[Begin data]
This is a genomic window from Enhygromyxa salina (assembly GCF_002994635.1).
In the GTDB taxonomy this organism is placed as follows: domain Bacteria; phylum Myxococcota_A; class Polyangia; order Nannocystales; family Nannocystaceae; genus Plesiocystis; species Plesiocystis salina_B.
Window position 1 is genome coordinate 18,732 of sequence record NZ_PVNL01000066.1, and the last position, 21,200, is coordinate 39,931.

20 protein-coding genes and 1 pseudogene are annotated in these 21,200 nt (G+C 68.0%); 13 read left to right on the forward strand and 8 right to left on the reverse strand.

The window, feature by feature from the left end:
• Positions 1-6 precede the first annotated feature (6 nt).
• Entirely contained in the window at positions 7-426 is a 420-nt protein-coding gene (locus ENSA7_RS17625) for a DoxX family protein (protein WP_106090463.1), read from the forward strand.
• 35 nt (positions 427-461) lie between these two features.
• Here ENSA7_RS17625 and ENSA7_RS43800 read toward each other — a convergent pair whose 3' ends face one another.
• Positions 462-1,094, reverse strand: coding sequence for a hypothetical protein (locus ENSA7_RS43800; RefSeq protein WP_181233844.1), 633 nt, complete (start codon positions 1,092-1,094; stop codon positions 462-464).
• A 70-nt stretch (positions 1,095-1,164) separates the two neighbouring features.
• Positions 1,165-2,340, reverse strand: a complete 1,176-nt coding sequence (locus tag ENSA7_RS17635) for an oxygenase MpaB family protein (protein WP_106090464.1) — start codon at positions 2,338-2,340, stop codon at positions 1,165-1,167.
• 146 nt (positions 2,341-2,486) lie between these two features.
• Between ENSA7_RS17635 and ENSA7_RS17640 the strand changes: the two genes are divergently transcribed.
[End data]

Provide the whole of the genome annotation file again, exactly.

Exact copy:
This is a genomic window from Enhygromyxa salina (assembly GCF_002994635.1).
In the GTDB taxonomy this organism is placed as follows: domain Bacteria; phylum Myxococcota_A; class Polyangia; order Nannocystales; family Nannocystaceae; genus Plesiocystis; species Plesiocystis salina_B.
Window position 1 is genome coordinate 18,732 of sequence record NZ_PVNL01000066.1, and the last position, 21,200, is coordinate 39,931.

20 protein-coding genes and 1 pseudogene are annotated in these 21,200 nt (G+C 68.0%); 13 read left to right on the forward strand and 8 right to left on the reverse strand.

The window, feature by feature from the left end:
• Positions 1-6 precede the first annotated feature (6 nt).
• Entirely contained in the window at positions 7-426 is a 420-nt protein-coding gene (locus ENSA7_RS17625) for a DoxX family protein (protein WP_106090463.1), read from the forward strand.
• 35 nt (positions 427-461) lie between these two features.
• Here ENSA7_RS17625 and ENSA7_RS43800 read toward each other — a convergent pair whose 3' ends face one another.
• Positions 462-1,094, reverse strand: coding sequence for a hypothetical protein (locus ENSA7_RS43800; RefSeq protein WP_181233844.1), 633 nt, complete (start codon positions 1,092-1,094; stop codon positions 462-464).
• A 70-nt stretch (positions 1,095-1,164) separates the two neighbouring features.
• Positions 1,165-2,340, reverse strand: a complete 1,176-nt coding sequence (locus tag ENSA7_RS17635) for an oxygenase MpaB family protein (protein WP_106090464.1) — start codon at positions 2,338-2,340, stop codon at positions 1,165-1,167.
• 146 nt (positions 2,341-2,486) lie between these two features.
• Between ENSA7_RS17635 and ENSA7_RS17640 the strand changes: the two genes are divergently transcribed.